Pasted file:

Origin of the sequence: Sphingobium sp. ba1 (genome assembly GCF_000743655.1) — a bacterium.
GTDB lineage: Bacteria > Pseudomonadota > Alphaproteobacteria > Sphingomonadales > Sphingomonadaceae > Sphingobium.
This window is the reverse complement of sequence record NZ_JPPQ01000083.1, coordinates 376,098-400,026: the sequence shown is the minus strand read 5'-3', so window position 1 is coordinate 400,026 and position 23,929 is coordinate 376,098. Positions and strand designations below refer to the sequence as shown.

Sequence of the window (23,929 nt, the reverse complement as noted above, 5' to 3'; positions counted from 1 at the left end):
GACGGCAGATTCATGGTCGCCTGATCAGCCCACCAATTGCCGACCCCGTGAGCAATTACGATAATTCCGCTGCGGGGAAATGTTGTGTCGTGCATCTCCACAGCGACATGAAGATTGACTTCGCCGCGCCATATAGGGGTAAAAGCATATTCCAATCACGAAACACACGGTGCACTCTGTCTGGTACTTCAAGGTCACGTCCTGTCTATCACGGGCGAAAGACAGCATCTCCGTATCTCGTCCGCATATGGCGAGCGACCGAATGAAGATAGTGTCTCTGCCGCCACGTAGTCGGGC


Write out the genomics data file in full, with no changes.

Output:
Origin of the sequence: Sphingobium sp. ba1 (genome assembly GCF_000743655.1) — a bacterium.
GTDB lineage: Bacteria > Pseudomonadota > Alphaproteobacteria > Sphingomonadales > Sphingomonadaceae > Sphingobium.
This window is the reverse complement of sequence record NZ_JPPQ01000083.1, coordinates 376,098-400,026: the sequence shown is the minus strand read 5'-3', so window position 1 is coordinate 400,026 and position 23,929 is coordinate 376,098. Positions and strand designations below refer to the sequence as shown.

Sequence of the window (23,929 nt, the reverse complement as noted above, 5' to 3'; positions counted from 1 at the left end):
GACGGCAGATTCATGGTCGCCTGATCAGCCCACCAATTGCCGACCCCGTGAGCAATTACGATAATTCCGCTGCGGGGAAATGTTGTGTCGTGCATCTCCACAGCGACATGAAGATTGACTTCGCCGCGCCATATAGGGGTAAAAGCATATTCCAATCACGAAACACACGGTGCACTCTGTCTGGTACTTCAAGGTCACGTCCTGTCTATCACGGGCGAAAGACAGCATCTCCGTATCTCGTCCGCATATGGCGAGCGACCGAATGAAGATAGTGTCTCTGCCGCCACGTAGTCGGGC